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Stopping by Stars Hollow: A Critic’s First Watch of 'Gilmore Girls' - Season 1, Episode 3

"A crazy evil spirit obsessed with bra-size took over my body."

Can we talk about how dysfunctional Rory’s relationship with her mother is? Because that is all that is on my mind with this episode. Let’s see if there’s a therapist as we stop by Stars Hollow.

Season 1, Episode 3: “Kill Me Now”

Let’s start off with the positives, shall we? I could watch an entire ten hours of Rory and her father walking through a golf course and be thoroughly entertained throughout. The chemistry between the two of them is both charming and captivating. They play beautifully off of each other and the writing showcases that both characters highly respect one another as intellectuals and individuals.

If I could have had this entire episode be just Rory and her grandfather at the golf course, I would, but unfortunately, we had to deal with Lorelai’s weird jealousy.

The twin wedding storyline coupled with Sookie and Jackson’s strawberry antics would have made for some great comedic moments if they hadn’t been overshadowed by Lorelai’s weirdly obsessive behavior regarding Rory and her grandparents.

The beginning of this through-line is familiar enough, Lorelai actively rooting for Rory to prove her right and her mother wrong when it comes to whether or not she will enjoy golfing. However, when it is revealed that Rory did enjoy golfing and that Lorelai was wrong, instead of Lorelai handling the fact with grace (which I wouldn’t expect) or trying some cockamamy scheme to try and get Rory back on her side (which I would expect), we are given a pretty disturbing reaction when Lorelai acts more like Rory’s jealous best friend or little sister.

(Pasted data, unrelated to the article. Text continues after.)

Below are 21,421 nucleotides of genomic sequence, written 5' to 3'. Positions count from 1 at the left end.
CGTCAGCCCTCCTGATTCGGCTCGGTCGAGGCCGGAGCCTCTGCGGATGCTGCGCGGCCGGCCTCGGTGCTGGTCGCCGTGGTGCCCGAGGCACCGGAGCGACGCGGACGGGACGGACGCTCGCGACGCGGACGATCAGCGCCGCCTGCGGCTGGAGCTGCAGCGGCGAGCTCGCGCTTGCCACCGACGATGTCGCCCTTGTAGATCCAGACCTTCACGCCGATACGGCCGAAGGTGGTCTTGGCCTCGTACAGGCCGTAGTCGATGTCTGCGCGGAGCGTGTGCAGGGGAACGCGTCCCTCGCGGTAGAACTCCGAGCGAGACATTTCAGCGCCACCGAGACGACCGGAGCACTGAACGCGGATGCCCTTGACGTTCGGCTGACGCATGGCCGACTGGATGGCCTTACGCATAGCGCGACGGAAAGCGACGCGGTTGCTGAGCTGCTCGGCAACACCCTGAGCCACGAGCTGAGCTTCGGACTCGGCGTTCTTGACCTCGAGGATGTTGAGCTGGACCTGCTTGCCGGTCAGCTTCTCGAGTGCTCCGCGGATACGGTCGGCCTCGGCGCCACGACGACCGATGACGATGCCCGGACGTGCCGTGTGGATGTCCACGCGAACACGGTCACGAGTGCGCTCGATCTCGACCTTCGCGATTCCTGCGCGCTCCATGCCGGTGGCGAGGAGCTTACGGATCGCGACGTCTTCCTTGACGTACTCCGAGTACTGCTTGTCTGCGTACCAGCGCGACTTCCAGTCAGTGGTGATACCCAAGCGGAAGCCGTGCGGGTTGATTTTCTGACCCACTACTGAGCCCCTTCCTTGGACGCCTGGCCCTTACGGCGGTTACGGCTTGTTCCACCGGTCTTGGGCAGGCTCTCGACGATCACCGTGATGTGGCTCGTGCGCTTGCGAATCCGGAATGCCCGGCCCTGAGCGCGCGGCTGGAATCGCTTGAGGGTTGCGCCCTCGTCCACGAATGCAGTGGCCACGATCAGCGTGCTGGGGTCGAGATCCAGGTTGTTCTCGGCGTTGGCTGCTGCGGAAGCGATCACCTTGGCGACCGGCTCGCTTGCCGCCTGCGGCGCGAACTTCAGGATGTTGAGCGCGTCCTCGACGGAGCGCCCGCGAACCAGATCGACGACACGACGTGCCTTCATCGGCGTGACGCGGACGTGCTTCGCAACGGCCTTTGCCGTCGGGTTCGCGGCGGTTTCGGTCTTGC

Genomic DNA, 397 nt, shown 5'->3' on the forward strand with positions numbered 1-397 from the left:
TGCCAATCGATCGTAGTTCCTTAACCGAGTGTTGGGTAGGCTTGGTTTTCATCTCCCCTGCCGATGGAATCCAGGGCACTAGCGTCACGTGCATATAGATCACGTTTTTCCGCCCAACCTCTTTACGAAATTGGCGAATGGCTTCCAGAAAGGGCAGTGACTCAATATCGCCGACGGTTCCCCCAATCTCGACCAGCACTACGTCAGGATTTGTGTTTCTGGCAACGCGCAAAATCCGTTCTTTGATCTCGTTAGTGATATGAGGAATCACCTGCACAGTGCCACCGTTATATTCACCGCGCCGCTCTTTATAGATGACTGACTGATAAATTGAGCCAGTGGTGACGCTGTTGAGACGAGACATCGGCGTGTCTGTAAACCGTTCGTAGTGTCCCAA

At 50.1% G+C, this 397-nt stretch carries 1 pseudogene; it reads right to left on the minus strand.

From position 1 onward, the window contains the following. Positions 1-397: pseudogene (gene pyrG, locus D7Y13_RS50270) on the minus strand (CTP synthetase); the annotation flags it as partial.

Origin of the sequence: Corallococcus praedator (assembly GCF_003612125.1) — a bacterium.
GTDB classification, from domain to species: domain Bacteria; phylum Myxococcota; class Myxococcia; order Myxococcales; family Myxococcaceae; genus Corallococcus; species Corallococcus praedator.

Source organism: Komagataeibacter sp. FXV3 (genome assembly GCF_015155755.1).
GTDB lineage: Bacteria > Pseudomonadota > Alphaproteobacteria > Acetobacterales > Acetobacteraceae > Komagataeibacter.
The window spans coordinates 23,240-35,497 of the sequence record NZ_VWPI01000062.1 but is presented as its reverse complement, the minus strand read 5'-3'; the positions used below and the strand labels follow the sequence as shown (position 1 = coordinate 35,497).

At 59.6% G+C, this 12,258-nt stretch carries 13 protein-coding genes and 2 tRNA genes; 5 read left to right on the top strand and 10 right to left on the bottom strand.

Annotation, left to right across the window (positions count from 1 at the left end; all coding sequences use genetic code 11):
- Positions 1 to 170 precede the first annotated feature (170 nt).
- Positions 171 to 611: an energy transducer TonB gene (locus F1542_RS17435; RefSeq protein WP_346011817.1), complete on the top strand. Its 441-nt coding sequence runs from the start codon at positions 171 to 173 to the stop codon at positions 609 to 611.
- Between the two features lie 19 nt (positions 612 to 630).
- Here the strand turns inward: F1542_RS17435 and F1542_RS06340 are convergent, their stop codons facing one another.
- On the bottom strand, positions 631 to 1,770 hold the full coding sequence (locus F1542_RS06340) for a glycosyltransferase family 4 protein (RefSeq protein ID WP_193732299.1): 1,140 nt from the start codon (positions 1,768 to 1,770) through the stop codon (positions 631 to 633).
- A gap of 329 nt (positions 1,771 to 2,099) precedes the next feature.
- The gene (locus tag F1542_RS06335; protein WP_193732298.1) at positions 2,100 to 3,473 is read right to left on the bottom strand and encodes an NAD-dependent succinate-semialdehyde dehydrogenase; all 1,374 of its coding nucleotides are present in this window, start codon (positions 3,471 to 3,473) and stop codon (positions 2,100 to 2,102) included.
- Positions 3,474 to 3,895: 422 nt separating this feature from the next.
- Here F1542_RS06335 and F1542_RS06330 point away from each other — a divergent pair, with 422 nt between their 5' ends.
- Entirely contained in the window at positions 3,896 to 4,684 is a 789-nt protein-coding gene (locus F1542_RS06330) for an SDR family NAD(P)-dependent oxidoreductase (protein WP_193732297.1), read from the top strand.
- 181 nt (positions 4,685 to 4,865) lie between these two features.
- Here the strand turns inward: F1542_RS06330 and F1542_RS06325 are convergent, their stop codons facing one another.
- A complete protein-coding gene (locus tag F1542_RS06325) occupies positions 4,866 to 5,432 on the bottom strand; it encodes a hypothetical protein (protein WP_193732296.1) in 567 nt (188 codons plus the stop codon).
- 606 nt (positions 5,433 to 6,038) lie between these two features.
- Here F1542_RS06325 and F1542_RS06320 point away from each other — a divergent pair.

I understand that Lorelai had Rory when she was young and that Lorelai is immature and still learning as much as her daughter is, but for the love of God did it really have to take a turn like this? Lorelai’s jealous turn is so severe that it left my jaw dropped and cringing.

Lorelai’s behavior is borderline emotional abuse and while I’m all for a serious plot line that highlights an often unspoken topic that is prevalent in everyday life, I have this fear that Lorelai’s behavior will never be truly addressed.

From the way it’s handled in the show, it seems as though Lorelai’s childish behavior is used as a joke, a funny character trait to show that she’s a cool, young mom with maternity issues. And while it works well in episodes one and two, in this episode takes it to a scary place where Lorelai’s immaturity leads her to bully Rory and throw a temper tantrum. She does admit her mistakes to Sookie later in the episode, and makes a point to make amends with Rory. However, her apology seems half-assed and crafted by someone in the middle of a manic episode. Her transgressions are easily forgiven by Rory, and are followed up with the two of them making lighthearted jokes.

I’m worried for Rory and hope that I get to see this aspect of their relationship grow and shift over time. While I am all for showcasing that mother-daughter relationships can be deep, meaningful friendships; showing a plot line that sacrifices the maternal aspect for a more amicable and not addressing the consequences is just sloppy.

But this all a prediction and has yet to be proven. With the meaningful relationship developing between Rory and her grandparents, the promise of an emotional breakdown between Lorelai and Emily, and the hopes to see more of Rory’s friendships with Lane and Dean, I am still excited to see how this show progresses. Let’s hope the quick wit and great characterizations continue.

On to Season 1, Episode 4: “The Deer Hunters”!

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Stopping by Stars Hollow: A Critic’s First Watch of 'Gilmore Girls' - Season 1, Episode 3
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